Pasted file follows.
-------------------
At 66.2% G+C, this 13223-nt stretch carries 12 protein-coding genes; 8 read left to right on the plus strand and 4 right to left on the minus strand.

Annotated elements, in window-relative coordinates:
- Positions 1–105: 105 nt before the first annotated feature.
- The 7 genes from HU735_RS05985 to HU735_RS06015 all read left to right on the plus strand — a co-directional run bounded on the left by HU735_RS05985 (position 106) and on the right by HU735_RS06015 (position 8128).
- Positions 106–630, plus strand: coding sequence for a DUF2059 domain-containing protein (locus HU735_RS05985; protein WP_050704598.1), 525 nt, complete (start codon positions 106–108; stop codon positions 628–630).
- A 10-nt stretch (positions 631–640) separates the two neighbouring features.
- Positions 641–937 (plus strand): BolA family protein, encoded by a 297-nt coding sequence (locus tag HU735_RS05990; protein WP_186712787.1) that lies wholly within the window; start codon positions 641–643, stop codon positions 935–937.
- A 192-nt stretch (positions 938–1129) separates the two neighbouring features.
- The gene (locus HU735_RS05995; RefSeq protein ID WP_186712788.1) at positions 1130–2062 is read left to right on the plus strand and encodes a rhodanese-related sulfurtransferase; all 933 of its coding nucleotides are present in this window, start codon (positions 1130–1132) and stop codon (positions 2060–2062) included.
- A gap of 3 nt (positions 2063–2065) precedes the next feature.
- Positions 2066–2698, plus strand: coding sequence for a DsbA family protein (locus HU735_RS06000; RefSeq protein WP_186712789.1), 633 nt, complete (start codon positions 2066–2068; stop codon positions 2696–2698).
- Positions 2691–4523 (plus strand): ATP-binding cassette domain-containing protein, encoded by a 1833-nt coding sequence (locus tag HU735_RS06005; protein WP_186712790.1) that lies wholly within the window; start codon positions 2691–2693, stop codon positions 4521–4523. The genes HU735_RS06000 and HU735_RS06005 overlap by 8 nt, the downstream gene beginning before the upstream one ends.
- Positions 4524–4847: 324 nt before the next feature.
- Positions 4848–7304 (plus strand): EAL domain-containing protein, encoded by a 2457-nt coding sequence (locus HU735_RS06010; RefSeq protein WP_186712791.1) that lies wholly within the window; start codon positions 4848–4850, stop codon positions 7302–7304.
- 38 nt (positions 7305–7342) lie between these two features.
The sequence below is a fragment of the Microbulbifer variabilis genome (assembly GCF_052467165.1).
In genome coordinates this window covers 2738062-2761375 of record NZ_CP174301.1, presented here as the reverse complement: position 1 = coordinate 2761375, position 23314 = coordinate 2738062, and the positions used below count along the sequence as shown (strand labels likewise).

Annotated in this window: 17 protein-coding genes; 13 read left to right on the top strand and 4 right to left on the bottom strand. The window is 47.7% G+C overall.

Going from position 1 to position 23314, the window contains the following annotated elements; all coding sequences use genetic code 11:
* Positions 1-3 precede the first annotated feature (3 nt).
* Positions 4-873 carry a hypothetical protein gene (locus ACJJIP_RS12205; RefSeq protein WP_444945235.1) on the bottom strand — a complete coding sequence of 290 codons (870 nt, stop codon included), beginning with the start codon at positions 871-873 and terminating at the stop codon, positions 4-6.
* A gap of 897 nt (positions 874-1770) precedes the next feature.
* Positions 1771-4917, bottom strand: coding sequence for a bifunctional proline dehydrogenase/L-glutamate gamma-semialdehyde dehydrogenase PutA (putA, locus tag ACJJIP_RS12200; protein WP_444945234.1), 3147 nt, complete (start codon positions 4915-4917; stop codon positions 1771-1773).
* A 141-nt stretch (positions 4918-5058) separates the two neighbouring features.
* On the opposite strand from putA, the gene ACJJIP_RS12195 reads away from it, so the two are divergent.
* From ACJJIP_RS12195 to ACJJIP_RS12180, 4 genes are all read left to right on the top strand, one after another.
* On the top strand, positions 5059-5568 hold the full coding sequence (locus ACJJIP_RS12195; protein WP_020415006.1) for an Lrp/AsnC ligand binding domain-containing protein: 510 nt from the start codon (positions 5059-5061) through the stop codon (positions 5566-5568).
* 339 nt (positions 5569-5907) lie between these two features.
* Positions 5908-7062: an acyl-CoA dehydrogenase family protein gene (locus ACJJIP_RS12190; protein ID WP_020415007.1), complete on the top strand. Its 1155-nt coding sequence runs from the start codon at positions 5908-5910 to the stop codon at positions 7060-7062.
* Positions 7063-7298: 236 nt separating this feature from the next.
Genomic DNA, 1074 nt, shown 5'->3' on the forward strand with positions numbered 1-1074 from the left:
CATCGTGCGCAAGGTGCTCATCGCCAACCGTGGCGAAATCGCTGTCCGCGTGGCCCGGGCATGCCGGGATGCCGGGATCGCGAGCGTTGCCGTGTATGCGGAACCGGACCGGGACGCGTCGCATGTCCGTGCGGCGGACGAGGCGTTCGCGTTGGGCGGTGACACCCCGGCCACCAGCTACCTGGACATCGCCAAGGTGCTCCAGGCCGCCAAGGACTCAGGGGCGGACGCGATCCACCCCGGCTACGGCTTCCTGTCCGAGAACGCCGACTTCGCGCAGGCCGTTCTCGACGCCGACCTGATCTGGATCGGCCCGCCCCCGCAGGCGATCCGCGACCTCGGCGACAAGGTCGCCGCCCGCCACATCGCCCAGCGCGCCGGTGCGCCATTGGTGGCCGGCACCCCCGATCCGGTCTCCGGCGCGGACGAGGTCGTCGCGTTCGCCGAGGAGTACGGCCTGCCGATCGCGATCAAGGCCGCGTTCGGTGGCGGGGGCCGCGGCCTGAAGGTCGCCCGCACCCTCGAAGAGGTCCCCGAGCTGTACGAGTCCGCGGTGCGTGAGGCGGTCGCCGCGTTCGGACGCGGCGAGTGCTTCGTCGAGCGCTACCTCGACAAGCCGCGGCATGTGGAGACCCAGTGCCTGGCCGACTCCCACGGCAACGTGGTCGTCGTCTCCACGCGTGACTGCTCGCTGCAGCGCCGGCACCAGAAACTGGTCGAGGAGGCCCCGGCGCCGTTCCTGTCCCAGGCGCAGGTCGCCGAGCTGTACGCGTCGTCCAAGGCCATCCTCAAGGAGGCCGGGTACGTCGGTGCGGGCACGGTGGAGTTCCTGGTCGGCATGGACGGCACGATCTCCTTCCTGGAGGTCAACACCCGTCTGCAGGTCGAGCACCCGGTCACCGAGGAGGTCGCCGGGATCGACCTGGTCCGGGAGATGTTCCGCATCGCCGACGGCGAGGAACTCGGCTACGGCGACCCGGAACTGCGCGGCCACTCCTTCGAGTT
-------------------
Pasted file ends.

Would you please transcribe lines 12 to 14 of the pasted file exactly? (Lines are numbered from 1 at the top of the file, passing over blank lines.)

- Positions 2691–4523 (plus strand): ATP-binding cassette domain-containing protein, encoded by a 1833-nt coding sequence (locus tag HU735_RS06005; protein WP_186712790.1) that lies wholly within the window; start codon positions 2691–2693, stop codon positions 4521–4523. The genes HU735_RS06000 and HU735_RS06005 overlap by 8 nt, the downstream gene beginning before the upstream one ends.
- Positions 4524–4847: 324 nt before the next feature.
- Positions 4848–7304 (plus strand): EAL domain-containing protein, encoded by a 2457-nt coding sequence (locus HU735_RS06010; RefSeq protein WP_186712791.1) that lies wholly within the window; start codon positions 4848–4850, stop codon positions 7302–7304.